The original Lehrer post, as captured 26 June, 2015 is below, this is republished under the fair use copyright doctrine for criticism, education etc:
Screen Shot 2015-07-26 at 10.36.47 am

Defamed on Follow These Tips

In on May 30, 2015 at 6:29 pm has a stated purpose of exposing FOREX scammers, however, it appears that there are many reputable FOREX traders and consultants who have been tarred by the same brush. If you or someone you care about has been smeared on this alleged defamation platform, you can request rapid suppression of the defamatory posts from Google search results. After all, if the page doesn’t rank high in Google, it may as well not exist.

Next Steps for Suppressing Defamation:

Simply enter your name or other search phrases that display unfavorable results in Google Search and choose your country (other countries available after submitting):

Who Owns Forex Peace Army?

Dr. Chuck Pugsley DVM victim of Internet Defamation in Adult Sex Websites Boca Raton Florida

In Internet Defamation Victims List on August 12, 2014 at 5:25 pm

Veterinarian Chuck Pugsley Victim of Webspam Sex Sites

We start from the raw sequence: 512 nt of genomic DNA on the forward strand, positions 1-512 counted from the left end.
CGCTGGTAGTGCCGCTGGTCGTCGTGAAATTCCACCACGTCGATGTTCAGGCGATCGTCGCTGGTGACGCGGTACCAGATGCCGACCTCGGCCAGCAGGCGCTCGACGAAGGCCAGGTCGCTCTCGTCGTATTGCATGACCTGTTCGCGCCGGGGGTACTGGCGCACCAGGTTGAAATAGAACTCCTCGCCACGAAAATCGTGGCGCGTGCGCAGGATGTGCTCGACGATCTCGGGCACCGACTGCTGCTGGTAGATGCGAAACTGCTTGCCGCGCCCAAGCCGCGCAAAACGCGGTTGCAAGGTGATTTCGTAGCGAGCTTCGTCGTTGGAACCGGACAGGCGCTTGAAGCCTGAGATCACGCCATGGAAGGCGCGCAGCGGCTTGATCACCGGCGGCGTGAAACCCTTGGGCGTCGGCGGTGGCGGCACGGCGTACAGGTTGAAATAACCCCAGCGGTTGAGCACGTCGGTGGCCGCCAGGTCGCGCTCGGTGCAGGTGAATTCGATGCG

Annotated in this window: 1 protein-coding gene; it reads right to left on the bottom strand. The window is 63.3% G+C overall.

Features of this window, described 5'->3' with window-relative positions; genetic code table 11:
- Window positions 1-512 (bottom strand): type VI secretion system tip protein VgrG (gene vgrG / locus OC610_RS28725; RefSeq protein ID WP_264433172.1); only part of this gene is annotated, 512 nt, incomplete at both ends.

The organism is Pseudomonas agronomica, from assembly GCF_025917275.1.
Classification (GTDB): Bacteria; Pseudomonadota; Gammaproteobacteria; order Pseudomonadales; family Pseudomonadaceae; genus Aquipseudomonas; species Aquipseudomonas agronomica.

Veterinarian Chuck Pugsley is struggling with hundreds of bogus webpage postings that include his name, in association with adult themed websites and casual dating and casual sex. This is a classic example of what Google calls “Webspam”.

These automated publications, when read make no sense. It is just garbled text thrown together by a computer to “fill” the page.



In Google's Omnipotence, Internet defamation on November 4, 2013 at 1:57 pm
NOTE: I am not an attorney, so do not act or refrain from acting on anything herein without first consulting an attorney. However, I do know right from wrong, and I know that Google’s refusal to remove defamatory search results in order to sell more AdWords is very, very wrong.

Respectfully submitted,